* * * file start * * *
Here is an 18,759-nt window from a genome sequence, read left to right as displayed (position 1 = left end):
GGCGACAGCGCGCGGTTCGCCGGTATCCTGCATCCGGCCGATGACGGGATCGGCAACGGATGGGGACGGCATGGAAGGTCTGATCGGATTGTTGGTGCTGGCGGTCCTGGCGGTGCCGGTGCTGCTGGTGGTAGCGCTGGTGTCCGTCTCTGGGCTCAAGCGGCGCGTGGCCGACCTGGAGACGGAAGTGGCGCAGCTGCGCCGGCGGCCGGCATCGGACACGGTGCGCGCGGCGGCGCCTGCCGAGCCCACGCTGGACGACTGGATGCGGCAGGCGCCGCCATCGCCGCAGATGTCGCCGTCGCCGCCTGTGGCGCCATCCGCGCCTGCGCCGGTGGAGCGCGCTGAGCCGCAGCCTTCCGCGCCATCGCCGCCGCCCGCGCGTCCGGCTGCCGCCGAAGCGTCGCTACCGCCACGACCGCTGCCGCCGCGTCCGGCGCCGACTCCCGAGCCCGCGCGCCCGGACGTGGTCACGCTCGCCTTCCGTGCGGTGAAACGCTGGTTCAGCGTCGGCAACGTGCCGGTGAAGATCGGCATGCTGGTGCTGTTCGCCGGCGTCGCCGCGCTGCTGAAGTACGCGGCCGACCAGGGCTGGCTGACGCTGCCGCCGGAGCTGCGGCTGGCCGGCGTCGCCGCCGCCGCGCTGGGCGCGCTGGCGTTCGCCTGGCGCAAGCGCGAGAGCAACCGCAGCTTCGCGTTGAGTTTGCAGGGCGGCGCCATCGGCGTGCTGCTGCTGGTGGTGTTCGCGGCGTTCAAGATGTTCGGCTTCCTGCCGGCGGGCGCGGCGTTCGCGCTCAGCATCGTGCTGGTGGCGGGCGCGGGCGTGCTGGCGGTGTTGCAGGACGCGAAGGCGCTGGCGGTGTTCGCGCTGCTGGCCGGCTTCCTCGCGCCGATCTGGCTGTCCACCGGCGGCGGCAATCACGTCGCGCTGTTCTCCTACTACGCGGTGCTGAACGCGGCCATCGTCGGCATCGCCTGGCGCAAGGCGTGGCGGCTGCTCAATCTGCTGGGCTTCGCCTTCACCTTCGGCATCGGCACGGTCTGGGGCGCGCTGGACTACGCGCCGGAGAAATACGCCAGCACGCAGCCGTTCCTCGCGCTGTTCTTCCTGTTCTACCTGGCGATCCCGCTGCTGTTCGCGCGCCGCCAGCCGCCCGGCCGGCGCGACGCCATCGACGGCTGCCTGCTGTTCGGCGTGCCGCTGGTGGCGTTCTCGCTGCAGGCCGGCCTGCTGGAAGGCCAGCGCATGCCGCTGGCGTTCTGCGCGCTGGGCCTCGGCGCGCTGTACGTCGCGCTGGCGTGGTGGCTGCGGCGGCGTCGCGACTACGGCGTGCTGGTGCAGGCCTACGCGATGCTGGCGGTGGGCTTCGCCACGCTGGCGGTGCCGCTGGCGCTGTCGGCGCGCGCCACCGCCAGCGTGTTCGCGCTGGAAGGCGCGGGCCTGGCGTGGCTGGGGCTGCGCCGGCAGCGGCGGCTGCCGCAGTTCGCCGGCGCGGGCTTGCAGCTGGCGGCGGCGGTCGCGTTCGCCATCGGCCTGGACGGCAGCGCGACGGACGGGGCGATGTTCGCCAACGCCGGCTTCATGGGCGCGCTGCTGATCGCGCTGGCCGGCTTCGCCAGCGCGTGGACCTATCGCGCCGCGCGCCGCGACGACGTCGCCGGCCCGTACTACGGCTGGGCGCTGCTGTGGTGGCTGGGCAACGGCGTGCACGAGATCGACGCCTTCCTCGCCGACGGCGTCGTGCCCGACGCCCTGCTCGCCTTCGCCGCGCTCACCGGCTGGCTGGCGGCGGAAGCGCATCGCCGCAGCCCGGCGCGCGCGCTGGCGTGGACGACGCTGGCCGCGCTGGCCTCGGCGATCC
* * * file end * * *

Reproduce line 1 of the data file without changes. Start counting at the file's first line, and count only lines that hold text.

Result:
Here is an 18,759-nt window from a genome sequence, read left to right as displayed (position 1 = left end):